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nature engaged him in the acquaintance, and entitled him to the friendship, of the gentlemen of the

Charles the Firft's Queen was driven by the neceffity of her affairs to make a recefs in Warwickshire, fhe kept her court for three weeks in New-Place. We may reasonably fuppofe it then the best private houfe in the town; and her Majesty preferred it to the College, which was in the poffeffion of the Combe family, who did not so strongly favour the King's party. THEOBALD.

From Mr. Theobald's words the reader may be led to fuppofe that Henrietta Maria was obliged to take refuge from the rebels in Stratford-upon-Avon: but that was not the cafe. She marched from Newark, June 16, 1643, and entered Stratford-upon-Avon triumphantly, about the 22d of the fame month, at the head of three thoufand foot and fifteen hundred horse, with 150 waggons and a train of artillery. Here the was met by Prince Rupert, accompanied by a large body of troops. After fojourning about three weeks at our poet's houfe, which was then poffeffed by his grand-daughter Mrs. Nath, and her husband, the Queen went (July 13) to the plain of Keinton under Edge-hill, to meet the King, and proceeded from thence with him to Oxford, where, says a contemporary hiftorian, "her coming (July 15) was rather to a triumph than a war,"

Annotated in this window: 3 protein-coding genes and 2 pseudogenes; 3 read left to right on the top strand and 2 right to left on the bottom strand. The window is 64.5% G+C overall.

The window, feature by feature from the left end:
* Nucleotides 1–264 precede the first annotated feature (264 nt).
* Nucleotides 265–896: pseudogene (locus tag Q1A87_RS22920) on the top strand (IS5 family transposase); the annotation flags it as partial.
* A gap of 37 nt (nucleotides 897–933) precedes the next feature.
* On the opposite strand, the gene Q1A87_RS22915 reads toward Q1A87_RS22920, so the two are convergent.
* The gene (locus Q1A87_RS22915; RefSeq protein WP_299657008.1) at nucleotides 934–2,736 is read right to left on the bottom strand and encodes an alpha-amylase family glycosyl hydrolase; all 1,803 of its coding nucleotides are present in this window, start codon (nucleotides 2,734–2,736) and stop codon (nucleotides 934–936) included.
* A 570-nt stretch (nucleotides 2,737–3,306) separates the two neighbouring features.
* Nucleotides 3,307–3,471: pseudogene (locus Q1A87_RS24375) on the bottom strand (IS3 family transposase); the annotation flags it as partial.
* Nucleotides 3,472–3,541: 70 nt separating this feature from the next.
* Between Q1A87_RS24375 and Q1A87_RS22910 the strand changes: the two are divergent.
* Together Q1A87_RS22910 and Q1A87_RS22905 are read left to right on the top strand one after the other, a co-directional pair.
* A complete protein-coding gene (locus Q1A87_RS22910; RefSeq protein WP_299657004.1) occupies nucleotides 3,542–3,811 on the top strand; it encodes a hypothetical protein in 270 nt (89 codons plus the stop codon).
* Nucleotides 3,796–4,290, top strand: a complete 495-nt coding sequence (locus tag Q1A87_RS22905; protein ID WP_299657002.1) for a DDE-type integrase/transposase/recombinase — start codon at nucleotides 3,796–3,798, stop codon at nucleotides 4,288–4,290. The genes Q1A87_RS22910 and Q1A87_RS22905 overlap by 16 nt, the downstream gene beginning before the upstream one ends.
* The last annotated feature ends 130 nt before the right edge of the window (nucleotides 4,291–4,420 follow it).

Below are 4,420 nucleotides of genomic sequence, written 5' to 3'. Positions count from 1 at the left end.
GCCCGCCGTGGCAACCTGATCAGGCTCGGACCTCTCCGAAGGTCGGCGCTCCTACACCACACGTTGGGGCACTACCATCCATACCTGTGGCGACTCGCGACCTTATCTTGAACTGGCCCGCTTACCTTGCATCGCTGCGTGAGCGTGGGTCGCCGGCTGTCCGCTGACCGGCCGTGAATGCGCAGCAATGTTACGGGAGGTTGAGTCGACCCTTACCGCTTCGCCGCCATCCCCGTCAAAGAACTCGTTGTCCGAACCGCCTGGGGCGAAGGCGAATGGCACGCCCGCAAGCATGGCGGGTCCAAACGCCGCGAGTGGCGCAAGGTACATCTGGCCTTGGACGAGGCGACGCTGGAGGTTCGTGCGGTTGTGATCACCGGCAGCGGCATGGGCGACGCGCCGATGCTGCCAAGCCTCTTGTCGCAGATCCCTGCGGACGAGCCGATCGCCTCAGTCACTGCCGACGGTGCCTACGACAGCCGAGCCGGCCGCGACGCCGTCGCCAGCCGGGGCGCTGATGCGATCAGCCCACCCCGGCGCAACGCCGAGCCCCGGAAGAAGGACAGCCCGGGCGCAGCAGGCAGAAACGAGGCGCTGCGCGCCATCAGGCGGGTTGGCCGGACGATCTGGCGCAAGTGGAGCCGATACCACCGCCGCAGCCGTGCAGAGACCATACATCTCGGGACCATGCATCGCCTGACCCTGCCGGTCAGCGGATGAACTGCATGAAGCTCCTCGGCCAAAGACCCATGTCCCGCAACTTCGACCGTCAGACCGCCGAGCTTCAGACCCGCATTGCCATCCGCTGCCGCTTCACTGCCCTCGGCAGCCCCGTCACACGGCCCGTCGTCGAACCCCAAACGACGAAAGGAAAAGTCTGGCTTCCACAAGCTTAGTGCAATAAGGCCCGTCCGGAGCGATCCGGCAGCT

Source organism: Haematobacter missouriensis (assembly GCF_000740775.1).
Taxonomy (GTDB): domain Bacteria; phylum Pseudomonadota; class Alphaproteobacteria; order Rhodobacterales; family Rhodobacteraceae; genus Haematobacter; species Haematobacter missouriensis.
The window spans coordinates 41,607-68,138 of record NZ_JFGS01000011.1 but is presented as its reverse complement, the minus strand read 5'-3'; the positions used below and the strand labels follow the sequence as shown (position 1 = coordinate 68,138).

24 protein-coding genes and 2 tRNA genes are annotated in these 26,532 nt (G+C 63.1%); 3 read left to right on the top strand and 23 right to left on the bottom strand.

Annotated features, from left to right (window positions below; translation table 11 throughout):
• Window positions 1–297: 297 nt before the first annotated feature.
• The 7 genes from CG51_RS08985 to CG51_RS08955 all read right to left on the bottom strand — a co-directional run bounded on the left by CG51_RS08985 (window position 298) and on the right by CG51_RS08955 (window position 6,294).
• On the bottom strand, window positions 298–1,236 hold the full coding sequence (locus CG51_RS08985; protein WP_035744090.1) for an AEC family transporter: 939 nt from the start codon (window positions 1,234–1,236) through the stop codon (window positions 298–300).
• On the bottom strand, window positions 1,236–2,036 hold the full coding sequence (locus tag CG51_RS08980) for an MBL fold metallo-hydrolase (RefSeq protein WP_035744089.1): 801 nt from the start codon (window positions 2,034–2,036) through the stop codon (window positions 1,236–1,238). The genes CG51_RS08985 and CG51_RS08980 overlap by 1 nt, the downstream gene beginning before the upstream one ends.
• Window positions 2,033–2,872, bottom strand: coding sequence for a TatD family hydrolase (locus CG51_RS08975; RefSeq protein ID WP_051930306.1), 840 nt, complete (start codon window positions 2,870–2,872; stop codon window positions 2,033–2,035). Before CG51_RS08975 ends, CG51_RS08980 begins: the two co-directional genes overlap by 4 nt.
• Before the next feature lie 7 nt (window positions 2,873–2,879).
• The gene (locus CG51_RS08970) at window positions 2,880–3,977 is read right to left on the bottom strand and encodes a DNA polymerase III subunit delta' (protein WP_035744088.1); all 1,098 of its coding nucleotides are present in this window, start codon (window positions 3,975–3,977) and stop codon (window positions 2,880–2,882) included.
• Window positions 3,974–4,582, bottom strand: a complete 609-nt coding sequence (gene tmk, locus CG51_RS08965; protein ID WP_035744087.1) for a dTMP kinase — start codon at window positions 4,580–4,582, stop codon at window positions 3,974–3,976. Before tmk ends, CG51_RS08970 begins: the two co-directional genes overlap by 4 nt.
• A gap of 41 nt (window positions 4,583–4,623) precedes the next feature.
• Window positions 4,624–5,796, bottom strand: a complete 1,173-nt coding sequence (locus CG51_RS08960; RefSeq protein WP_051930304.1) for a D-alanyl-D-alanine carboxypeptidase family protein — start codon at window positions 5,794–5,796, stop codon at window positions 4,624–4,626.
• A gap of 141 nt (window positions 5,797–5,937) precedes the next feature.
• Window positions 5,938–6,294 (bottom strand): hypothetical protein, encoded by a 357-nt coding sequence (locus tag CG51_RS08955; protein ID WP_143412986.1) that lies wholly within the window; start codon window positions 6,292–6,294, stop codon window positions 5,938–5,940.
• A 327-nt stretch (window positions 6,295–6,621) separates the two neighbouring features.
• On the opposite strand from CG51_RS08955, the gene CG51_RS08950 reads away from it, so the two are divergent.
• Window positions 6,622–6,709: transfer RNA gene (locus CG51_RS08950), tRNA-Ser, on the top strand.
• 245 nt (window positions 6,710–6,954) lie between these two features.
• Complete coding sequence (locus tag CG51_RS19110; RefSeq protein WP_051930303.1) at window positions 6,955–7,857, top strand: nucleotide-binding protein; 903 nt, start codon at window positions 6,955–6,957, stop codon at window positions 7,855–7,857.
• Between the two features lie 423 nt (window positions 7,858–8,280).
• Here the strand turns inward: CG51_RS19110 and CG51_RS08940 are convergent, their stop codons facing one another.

Of the College above mentioned the following was the origin. John de Stratford, Bishop of Winchester, in the fifth year of King Edward III. founded a Chantry confifting of five priests, one of whom was Warden, in a certain chapel adjoining to the church of Stratford on the fouth fide; and afterwards (in the feventh year of Henry VIII.) Ralph Collingwode inftituted four chorifters, to be daily affiftant in the celebration of divine fervice there. This chantry, fays Dugdale, foon after its foundation, was known by the name of The College of Stratford-upon-Avon.

In the 26th year of Edward III. "a house of square stone" was built by Ralph de Stratford, Bifhop of London, for the habitation of the five priefts. This houfe, or another on the fame spot, is the house of which Mr. Theobald fpeaks. It still bears the name of "The College," and at prefent belongs to the Rev. Mr. Fullerton.

After the fuppreffion of religious houfes, the fite of the college was granted by Edward VI. to John Earl of Warwick and his heirs; who being attainted in the first year of Queen Mary, it reverted to the crown.

Sir John Clopton, Knt. (the father of Edward Clopton, Efq. and Sir Hugh Clopton,) who died at Stratford-upon-Avon in

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neighbourhood. Amongst them, it is a story almost ftill remembered in that country that he had a par